Singin’ in the Rain Will Have you Singin’ in the Shower All Week Long (4.5 stars)
by Johnny Monsarrat
Singin’ in the Rain, screenplay by Betty Comden and Adolph Green, Songs by Nacio Herb Brown and Arthur Freed, based on the classic MGM film, Directed and Choreographed by Richard Stafford, with Music Direction by Milton Granger, Scenic Design by Jack Mehler, Costume Coordination and Additional Costume Design by Mark Nagle, and Sound Design by Leon Rothenberg, runs August 16 – September, 2016 at the North Shore Music Theatre in Beverly, Massachusetts. See www.nsmt.org.
Based on the 1952 movie with Gene Kelly and Debbie Reynolds, which was nominated for two Oscars and won a Golden Globe, Singin’ in the Rain is one of the all-time great movie musicals, brought to the North Shore Music Theatre as an original stage production. Kathy, an unknown actress, meets Don Lockwood, a silent film star who’s facing two big challenges: the transition to talking pictures and his ditzy co-star, Lina. Will they and their best friend Cosmo rescue the new movie production? Will there be love?
Yes! Yes! Yes! Yes, because the show is a comedy. And it comes with music to make you love life even more. You’ll recognize “Singin’ in the Rain”, “All I Do Is Dream of You”, “Good Morning”, “Gotta Dance”, and more. Every song moves the story forward to its obvious but uplifting conclusion.
Again I took the opportunity to arrive early and enjoy the venue. The North Shore Music Theatre is my favorite indoor performance venue for its beauty and comfort. You can stroll through the back garden or have a seat there and enjoy the view. Or walk up the outdoor stairs into the trees to have dinner at the Backstage Bistro. The food is more about comfort than richness, served buffet style, and you’ll feel right at home. You’ll need some willpower to resist going back for seconds.
I also visited the Broadway Club, a private room that is open to subscribers who pay a $110 annual fee. The Broadway Club is not that big a deal, more about comfort than mingling with the rich. You won’t find a live pianist or servers with hors d’oeuvres, but the bathroom lines are shorter, and you can pre-order drinks for the long intermission. There’s no shortage of snacks and drinks in the main theatre, however. I did get to briefly meet owner Bill Hanney, and told him that his venue is so inviting that even before a show begins, I’m already having a good time every time at the North Shore Music Theatre. (It really is worth the drive up from Boston. Don’t be too lazy to explore New England!)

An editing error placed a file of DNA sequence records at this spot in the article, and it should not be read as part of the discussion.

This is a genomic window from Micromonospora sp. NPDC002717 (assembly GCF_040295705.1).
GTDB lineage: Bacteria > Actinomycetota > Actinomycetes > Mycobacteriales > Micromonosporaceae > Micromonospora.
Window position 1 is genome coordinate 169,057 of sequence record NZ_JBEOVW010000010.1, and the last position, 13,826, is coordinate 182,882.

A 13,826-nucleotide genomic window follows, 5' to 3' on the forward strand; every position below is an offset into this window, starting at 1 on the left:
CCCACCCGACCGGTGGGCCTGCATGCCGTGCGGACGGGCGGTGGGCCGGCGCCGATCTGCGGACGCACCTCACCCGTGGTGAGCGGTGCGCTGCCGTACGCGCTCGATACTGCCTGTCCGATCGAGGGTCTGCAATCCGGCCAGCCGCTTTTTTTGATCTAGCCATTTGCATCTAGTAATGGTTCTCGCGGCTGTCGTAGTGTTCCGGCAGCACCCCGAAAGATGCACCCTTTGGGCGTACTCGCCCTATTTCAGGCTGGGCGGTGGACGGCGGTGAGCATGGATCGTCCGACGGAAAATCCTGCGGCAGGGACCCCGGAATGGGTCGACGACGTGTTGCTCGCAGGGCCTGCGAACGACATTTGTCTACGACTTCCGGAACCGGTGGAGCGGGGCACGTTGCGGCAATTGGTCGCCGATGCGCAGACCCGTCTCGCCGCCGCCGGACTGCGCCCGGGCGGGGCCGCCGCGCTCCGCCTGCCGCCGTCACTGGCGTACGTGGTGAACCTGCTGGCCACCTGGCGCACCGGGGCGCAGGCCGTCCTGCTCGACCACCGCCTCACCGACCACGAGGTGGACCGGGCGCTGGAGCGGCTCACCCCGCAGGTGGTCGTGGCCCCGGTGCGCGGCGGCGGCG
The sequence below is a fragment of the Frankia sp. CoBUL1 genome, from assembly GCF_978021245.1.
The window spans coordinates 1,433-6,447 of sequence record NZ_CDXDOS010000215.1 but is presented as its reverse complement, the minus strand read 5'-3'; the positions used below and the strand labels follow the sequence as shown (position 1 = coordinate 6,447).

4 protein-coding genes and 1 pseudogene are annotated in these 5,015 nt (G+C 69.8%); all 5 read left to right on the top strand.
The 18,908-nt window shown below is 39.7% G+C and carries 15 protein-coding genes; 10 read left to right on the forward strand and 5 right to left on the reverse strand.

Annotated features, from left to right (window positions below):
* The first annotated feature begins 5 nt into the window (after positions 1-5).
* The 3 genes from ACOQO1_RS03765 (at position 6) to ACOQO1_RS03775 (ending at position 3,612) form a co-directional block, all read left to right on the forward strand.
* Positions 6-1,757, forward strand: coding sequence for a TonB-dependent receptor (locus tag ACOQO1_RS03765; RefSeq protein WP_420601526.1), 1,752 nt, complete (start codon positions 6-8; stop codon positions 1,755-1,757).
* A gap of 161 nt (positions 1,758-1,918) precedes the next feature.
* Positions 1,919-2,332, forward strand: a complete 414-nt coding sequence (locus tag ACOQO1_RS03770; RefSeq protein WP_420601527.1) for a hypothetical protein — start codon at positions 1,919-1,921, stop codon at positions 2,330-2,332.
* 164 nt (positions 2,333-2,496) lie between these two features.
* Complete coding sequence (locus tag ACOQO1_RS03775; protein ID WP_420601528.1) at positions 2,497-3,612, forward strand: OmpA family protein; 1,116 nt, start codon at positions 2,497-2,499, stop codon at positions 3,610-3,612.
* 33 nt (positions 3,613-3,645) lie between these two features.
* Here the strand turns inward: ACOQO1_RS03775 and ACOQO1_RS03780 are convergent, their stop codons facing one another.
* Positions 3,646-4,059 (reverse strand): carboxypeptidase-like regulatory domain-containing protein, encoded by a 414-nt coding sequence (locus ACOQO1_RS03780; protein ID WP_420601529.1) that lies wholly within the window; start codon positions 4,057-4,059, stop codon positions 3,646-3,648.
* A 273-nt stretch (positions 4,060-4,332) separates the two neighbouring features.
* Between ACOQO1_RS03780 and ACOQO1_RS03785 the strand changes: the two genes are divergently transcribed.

The secondary cast are the stars of the show. Emily Stockdale (Lina Lamont) squeaks when she speaks, to demonstrate that Lina is clearly not ready for the talkies, but adds variety to this running joke so that it doesn’t become old. For example, she chooses one word that Lina does learn to speak properly and has it hilariously pop up normal-sounding in the middle of her squeaky dialogue. She also plays Lina with empathy, giving depth to what could be a cartoonish villain.
Even more astounding was the performance of Sean McGibbon (sidekick Cosmo Brown) who could have played the leading man. He sings, he acts, he dances, and he tap dances, with great physicality. There is something confident and deliberate about McGibbon’s gestures that heighten the joy and energy in his performance. McGibbon plays the sarcastic fool but also embodies hope, and his confidence isn’t so unshakeable that it undermines the tension of the plot. Someone more familiar with the movie than I was said it was a pitch perfect match to Donald O’Connor in the original film. As if that weren’t enough, it seemed to me that McGibbon was actually playing the piano in some scenes, not pantomiming. I think that makes him a quadruple-threat? I’m not sure why Lockwood disappears during “Make ’em Laugh”, which Cosmo sings to cheer Lockwood up. I was very impressed that Tessa Grady (Kathy Selden) did her dancing and tap dancing in high heels.